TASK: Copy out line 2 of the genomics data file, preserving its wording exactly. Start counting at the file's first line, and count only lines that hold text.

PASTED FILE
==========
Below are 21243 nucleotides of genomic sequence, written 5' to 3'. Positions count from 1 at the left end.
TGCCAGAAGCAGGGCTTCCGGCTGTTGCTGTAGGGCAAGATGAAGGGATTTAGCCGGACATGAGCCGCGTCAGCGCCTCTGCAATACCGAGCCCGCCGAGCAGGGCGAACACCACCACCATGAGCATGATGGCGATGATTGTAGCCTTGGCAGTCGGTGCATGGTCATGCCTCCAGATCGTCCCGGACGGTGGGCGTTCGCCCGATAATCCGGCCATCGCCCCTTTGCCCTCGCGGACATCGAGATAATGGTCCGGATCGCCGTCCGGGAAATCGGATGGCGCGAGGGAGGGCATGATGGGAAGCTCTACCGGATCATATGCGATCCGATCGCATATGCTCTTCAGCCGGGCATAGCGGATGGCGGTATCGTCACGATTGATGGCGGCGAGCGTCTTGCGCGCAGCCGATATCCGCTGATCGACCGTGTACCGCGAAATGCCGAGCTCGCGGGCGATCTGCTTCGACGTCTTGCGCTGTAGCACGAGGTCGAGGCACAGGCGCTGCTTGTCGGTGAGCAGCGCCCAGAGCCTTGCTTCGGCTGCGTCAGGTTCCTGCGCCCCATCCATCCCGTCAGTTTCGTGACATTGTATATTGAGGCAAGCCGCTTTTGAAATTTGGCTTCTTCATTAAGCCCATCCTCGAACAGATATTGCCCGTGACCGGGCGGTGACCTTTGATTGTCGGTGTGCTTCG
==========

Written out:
TGCCAGAAGCAGGGCTTCCGGCTGTTGCTGTAGGGCAAGATGAAGGGATTTAGCCGGACATGAGCCGCGTCAGCGCCTCTGCAATACCGAGCCCGCCGAGCAGGGCGAACACCACCACCATGAGCATGATGGCGATGATTGTAGCCTTGGCAGTCGGTGCATGGTCATGCCTCCAGATCGTCCCGGACGGTGGGCGTTCGCCCGATAATCCGGCCATCGCCCCTTTGCCCTCGCGGACATCGAGATAATGGTCCGGATCGCCGTCCGGGAAATCGGATGGCGCGAGGGAGGGCATGATGGGAAGCTCTACCGGATCATATGCGATCCGATCGCATATGCTCTTCAGCCGGGCATAGCGGATGGCGGTATCGTCACGATTGATGGCGGCGAGCGTCTTGCGCGCAGCCGATATCCGCTGATCGACCGTGTACCGCGAAATGCCGAGCTCGCGGGCGATCTGCTTCGACGTCTTGCGCTGTAGCACGAGGTCGAGGCACAGGCGCTGCTTGTCGGTGAGCAGCGCCCAGAGCCTTGCTTCGGCTGCGTCAGGTTCCTGCGCCCCATCCATCCCGTCAGTTTCGTGACATTGTATATTGAGGCAAGCCGCTTTTGAAATTTGGCTTCTTCATTAAGCCCATCCTCGAACAGATATTGCCCGTGACCGGGCGGTGACCTTTGATTGTCGGTGTGCTTCG